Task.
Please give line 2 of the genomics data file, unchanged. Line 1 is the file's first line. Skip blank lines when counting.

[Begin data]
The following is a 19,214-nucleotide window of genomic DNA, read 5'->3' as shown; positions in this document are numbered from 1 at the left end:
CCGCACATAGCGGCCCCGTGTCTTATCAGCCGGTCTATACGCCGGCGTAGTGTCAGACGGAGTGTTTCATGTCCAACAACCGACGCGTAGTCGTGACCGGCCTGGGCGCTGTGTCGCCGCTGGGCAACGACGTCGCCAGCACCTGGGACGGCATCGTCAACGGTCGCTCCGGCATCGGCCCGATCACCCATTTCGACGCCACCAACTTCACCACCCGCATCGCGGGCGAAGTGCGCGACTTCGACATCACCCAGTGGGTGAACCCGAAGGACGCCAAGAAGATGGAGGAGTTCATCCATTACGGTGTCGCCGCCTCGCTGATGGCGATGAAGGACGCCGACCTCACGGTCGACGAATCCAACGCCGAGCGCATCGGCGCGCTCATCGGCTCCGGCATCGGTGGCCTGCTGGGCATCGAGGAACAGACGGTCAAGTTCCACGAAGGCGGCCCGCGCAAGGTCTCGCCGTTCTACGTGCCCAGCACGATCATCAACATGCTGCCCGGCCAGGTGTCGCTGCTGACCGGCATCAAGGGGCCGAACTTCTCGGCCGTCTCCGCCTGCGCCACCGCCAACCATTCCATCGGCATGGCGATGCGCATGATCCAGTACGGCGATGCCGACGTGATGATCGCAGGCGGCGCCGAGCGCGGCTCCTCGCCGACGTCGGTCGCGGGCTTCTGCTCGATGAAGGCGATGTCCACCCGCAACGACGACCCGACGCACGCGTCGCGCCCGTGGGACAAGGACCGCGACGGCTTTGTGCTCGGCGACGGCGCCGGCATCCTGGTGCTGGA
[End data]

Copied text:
CCGCACATAGCGGCCCCGTGTCTTATCAGCCGGTCTATACGCCGGCGTAGTGTCAGACGGAGTGTTTCATGTCCAACAACCGACGCGTAGTCGTGACCGGCCTGGGCGCTGTGTCGCCGCTGGGCAACGACGTCGCCAGCACCTGGGACGGCATCGTCAACGGTCGCTCCGGCATCGGCCCGATCACCCATTTCGACGCCACCAACTTCACCACCCGCATCGCGGGCGAAGTGCGCGACTTCGACATCACCCAGTGGGTGAACCCGAAGGACGCCAAGAAGATGGAGGAGTTCATCCATTACGGTGTCGCCGCCTCGCTGATGGCGATGAAGGACGCCGACCTCACGGTCGACGAATCCAACGCCGAGCGCATCGGCGCGCTCATCGGCTCCGGCATCGGTGGCCTGCTGGGCATCGAGGAACAGACGGTCAAGTTCCACGAAGGCGGCCCGCGCAAGGTCTCGCCGTTCTACGTGCCCAGCACGATCATCAACATGCTGCCCGGCCAGGTGTCGCTGCTGACCGGCATCAAGGGGCCGAACTTCTCGGCCGTCTCCGCCTGCGCCACCGCCAACCATTCCATCGGCATGGCGATGCGCATGATCCAGTACGGCGATGCCGACGTGATGATCGCAGGCGGCGCCGAGCGCGGCTCCTCGCCGACGTCGGTCGCGGGCTTCTGCTCGATGAAGGCGATGTCCACCCGCAACGACGACCCGACGCACGCGTCGCGCCCGTGGGACAAGGACCGCGACGGCTTTGTGCTCGGCGACGGCGCCGGCATCCTGGTGCTGGA